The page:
"Be mindful of others' humanity"
The Speedy Malinowski Radio Show
and other stories
Flora says now’s my chance to write my book. She’s right. How about ‘I, Florence’, I said to her, written from a woman’s perspective? All about her boring husband who has no flair for gardening and spends his life under headphones, listening to rock, blues, jazz. And Motown. Plenty of Motown. Although, of course, it would be catchier if I called it ‘I, Claudia’. Would you like to be called Claudia? ‘Claudia was actually one of my grandmother’s names,’ Flora tells me; ‘she was Florencia Gabriela Claudia. Anyway,’ she said, checking on her phone, ‘it looks like someone has already beaten you to that particular title.’ ‘Only joking’, I said. ‘I could never write from a woman’s point of view anyway and I don’t know how a man could ever do that’. ‘Think of all those Victorian women novelists’, said Flora. ‘They used to write from every point of view'.
Kosciuszko in London
INTERIOR – THE SABLONIERE HOTEL, LEICESTER SQUARE
Wednesday 31st May, 1797.
My dearest Marta, I hope you are well and still think of me as often as I think of you. We arrived in England from Sweden on Monday. Niemcewicz was sea-sick. God knows how he will cope with a voyage across the Atlantic Ocean. Word has spread that General Kosciuszko is here in London. It’s in the newspapers and people are flocking to see him.
You wouldn’t believe the size of this city. It is absolutely overwhelming and stretches out for miles. And the number of different people there are here! In fact, Niemcewicz says that when he was last in England , he felt much more like a foreigner than he does today. Because today, in the wake of the revolution in France, he says, we are only a few of many. It’s true, we see not only French exiles, but people of all nationalities walking along the streets. No wonder people feel safe here. And so they come from all the trouble spots of Europe, indeed the world. It’s a shame that General Kosciuszko will not be able to see much of the city in his condition. No-one dares tell him, but we think he may be paralyzed for the rest of his life.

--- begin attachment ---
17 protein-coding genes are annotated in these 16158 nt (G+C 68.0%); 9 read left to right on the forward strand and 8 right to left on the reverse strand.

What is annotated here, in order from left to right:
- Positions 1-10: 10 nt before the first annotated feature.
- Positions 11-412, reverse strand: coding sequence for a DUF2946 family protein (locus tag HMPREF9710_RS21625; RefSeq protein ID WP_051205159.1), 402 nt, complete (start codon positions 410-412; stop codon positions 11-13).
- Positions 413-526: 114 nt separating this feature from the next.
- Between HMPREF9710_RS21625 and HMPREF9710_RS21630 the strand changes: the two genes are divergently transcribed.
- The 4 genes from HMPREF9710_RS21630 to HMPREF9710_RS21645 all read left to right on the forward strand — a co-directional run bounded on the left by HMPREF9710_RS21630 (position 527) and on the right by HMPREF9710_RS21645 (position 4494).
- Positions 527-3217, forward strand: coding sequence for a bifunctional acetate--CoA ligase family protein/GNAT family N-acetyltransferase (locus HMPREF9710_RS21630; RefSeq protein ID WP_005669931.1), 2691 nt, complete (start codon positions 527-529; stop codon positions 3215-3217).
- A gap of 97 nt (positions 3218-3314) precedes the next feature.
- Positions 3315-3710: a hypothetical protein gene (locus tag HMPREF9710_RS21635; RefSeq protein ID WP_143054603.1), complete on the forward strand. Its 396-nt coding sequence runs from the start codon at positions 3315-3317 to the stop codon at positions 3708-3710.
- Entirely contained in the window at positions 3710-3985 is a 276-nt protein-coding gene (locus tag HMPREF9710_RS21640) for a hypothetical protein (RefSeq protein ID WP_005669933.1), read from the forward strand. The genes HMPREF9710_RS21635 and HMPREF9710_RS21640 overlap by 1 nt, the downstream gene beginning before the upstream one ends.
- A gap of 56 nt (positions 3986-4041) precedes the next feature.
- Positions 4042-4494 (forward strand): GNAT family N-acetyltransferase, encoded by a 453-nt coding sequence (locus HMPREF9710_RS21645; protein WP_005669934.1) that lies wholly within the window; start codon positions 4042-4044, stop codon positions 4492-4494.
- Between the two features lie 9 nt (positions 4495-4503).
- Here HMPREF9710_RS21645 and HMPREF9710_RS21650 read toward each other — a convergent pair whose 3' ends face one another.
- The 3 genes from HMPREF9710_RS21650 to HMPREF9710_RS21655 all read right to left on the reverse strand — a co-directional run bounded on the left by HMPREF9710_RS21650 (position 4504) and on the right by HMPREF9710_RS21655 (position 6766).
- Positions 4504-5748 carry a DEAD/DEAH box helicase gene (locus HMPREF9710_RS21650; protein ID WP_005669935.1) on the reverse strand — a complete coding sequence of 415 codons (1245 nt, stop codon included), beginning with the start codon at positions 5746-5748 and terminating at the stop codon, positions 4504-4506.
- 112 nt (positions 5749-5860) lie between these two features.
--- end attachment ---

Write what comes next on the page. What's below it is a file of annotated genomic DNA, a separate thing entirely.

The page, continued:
The Chronicle of Lerna
An Unapproved Account of the Campaign at Troy
I haven’t found any descriptions of Helen yet, sir, but I’m sure there must be something somewhere. But if I don’t find anything then I can give you a description myself. I did visit Troy, if you remember.
And you saw Helen?
And was she as beautiful as they say?
Well, it’s all a matter of taste, I suppose. Remember I was very young back then. I must have been about eight years old and generally overwhelmed by the sights and sounds of the city. All I know for sure is that she was the absolute focus of everyone’s attention and that she definitely wasn’t ugly. Even a youngster like myself knew she was something special at the time.
Ah, well, maybe this was a case of some kind of mass hypnosis. Or extremely successful propaganda. Were her eyes dark blue?
I couldn’t really tell from where I was standing, venerable sir.
Did you see Cassandra as well?
I did. She had the reputation of being eccentric, but she didn’t look it, as far as I remember. In fact, I found her far more attractive than Helen, but what does a young boy know about these things?